"Italian food" is not one single cuisine but a spectacularly varied collection of regional styles, each formed by the unique characteristics of its local soil and climate. Tuscan food, for example, is defined less by rich cities such as Florence than by its rural countryside. Despite its olives, wines and golden sunshine, Tuscany's soil is often thin and marginal. Its countryside historically been a hardscrabble place by Italian standards, and its food is shaped by peasant frugality.
Some Signature Elements
Partially because its soil is poor by Italian standards and partially because much of it is still wild, foraged ingredients play an important role in Tuscan cookery. Tuscans avidly forage for mushrooms and wild greens, and collect starchy chestnuts from its forests. Game birds and animals, including hares and boar, are common in the interior; while coastal communities make heavy use of local fish such as mullet. Tuscany's famed olive oil lends its grassy and peppery notes to much of the local cookery, while its grapevines -- which, like olive trees, produce better on poor soil -- produce Chianti and other famous wines to accompany the meal.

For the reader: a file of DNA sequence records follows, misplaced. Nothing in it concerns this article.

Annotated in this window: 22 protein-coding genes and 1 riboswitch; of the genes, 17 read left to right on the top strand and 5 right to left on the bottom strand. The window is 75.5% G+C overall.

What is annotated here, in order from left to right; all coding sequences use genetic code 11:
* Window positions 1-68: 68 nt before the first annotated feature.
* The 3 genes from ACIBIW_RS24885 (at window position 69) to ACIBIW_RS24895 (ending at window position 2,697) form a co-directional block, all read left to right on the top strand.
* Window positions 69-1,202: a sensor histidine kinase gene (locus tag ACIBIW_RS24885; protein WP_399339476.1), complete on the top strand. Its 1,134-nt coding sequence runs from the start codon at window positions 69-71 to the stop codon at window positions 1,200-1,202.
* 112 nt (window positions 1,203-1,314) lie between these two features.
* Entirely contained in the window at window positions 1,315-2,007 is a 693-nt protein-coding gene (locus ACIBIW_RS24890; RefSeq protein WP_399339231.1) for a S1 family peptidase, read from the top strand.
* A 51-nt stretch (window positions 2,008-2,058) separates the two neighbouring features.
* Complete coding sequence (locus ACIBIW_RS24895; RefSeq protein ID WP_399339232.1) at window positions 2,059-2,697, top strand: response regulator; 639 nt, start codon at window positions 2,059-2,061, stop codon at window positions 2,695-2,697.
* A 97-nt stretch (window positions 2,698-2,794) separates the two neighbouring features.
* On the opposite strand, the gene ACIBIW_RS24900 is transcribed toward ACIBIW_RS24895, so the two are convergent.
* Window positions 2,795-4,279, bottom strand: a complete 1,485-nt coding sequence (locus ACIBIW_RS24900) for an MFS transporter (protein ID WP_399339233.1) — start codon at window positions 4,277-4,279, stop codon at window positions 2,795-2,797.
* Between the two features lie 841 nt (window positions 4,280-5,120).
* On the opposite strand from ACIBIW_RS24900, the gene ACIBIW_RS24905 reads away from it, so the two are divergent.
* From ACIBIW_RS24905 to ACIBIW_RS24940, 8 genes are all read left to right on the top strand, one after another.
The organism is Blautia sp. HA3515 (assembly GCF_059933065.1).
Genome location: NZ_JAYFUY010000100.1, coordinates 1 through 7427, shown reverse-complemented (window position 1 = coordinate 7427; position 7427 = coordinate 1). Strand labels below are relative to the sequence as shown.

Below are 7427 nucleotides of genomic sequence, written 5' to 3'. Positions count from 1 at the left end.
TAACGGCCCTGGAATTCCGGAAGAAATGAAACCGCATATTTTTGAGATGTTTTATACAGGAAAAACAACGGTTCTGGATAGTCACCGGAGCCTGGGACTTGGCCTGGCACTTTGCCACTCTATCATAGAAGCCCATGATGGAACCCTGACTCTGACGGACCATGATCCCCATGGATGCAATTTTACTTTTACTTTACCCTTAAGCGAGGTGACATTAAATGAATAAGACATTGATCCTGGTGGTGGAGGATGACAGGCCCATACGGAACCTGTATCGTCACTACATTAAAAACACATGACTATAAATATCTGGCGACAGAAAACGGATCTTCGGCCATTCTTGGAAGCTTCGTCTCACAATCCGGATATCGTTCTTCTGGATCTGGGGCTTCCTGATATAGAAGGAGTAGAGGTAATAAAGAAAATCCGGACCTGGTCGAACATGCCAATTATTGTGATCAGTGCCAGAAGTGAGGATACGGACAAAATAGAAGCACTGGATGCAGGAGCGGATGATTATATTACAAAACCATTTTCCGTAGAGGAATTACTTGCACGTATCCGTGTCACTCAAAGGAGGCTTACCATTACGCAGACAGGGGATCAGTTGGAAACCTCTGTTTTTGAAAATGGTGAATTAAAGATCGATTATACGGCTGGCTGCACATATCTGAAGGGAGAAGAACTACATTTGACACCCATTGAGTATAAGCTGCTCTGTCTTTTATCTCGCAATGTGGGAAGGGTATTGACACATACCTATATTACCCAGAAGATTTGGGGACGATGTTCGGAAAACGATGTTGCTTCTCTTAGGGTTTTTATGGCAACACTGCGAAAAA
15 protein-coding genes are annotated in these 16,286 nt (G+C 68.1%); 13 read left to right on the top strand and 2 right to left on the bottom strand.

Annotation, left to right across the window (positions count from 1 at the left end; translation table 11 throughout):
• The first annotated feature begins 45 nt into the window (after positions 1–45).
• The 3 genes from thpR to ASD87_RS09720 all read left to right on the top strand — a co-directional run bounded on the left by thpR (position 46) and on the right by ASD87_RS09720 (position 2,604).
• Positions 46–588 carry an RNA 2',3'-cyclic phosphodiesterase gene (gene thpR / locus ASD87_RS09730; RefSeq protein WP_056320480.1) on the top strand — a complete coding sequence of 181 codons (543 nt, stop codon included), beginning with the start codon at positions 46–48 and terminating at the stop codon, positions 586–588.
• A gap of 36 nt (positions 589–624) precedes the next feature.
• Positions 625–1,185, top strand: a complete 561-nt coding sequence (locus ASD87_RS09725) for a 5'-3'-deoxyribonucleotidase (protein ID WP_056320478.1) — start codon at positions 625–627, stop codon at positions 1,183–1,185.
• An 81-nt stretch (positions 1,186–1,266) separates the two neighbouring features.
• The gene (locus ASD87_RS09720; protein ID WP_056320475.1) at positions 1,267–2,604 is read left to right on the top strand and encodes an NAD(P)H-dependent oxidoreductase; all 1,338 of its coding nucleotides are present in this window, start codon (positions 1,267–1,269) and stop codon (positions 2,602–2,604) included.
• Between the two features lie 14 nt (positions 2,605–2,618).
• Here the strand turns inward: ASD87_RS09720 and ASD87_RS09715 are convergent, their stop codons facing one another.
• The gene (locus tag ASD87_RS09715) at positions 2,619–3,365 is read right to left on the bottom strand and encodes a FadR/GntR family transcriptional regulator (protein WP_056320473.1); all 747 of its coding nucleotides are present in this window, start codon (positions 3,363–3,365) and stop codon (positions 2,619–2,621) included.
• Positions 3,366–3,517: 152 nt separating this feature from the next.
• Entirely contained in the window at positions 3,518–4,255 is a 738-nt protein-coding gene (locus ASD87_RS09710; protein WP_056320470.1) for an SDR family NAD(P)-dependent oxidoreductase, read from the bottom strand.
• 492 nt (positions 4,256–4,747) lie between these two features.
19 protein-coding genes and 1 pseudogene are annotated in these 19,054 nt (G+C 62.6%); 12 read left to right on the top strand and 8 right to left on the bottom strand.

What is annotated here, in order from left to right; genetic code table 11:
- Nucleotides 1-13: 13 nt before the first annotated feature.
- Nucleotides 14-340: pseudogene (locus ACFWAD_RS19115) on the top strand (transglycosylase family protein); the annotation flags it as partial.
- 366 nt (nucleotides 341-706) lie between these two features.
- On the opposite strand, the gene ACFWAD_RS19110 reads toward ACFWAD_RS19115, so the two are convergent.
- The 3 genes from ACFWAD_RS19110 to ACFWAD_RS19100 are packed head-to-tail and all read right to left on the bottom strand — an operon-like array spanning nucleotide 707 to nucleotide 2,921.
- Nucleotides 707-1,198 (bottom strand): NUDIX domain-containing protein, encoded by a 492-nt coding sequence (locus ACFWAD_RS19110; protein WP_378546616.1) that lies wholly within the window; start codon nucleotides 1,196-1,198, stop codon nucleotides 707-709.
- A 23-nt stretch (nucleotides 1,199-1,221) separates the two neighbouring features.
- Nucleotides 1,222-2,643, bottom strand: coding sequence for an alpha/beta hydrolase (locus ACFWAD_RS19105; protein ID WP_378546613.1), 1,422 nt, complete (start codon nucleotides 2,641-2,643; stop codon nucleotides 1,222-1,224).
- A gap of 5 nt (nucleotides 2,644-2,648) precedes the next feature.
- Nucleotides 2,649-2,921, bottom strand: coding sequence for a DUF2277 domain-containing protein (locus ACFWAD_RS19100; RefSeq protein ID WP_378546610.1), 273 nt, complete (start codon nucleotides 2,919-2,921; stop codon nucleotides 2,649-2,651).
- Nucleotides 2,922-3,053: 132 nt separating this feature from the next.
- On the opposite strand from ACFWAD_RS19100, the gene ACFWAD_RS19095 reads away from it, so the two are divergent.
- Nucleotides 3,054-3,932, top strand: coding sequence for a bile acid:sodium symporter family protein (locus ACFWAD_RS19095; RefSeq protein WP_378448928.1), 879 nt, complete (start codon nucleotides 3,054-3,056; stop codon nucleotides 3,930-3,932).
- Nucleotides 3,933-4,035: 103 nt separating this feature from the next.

Tuscany's salt-free bread -- a relic of a long-ago salt tax -- is a regional staple, eaten fresh with meals or stale in signature soups such as ribollita. Pasta in Tuscany is made fresh at home from soft, locally grown wheat, rather than the hard durum wheat used in the south, relying on eggs to add the necessary protein and texture. Hardy, durable vegetables such as cabbage, fennel and the distinctive "black" Tuscan kale are the most reliable of vegetable crops, and are featured heavily in local dishes. Beans are the most characteristic of all Tuscan staples, both in their tender young form and dried. A common Italian nickname for Tuscans is "mangiafagioli," or "bean eaters."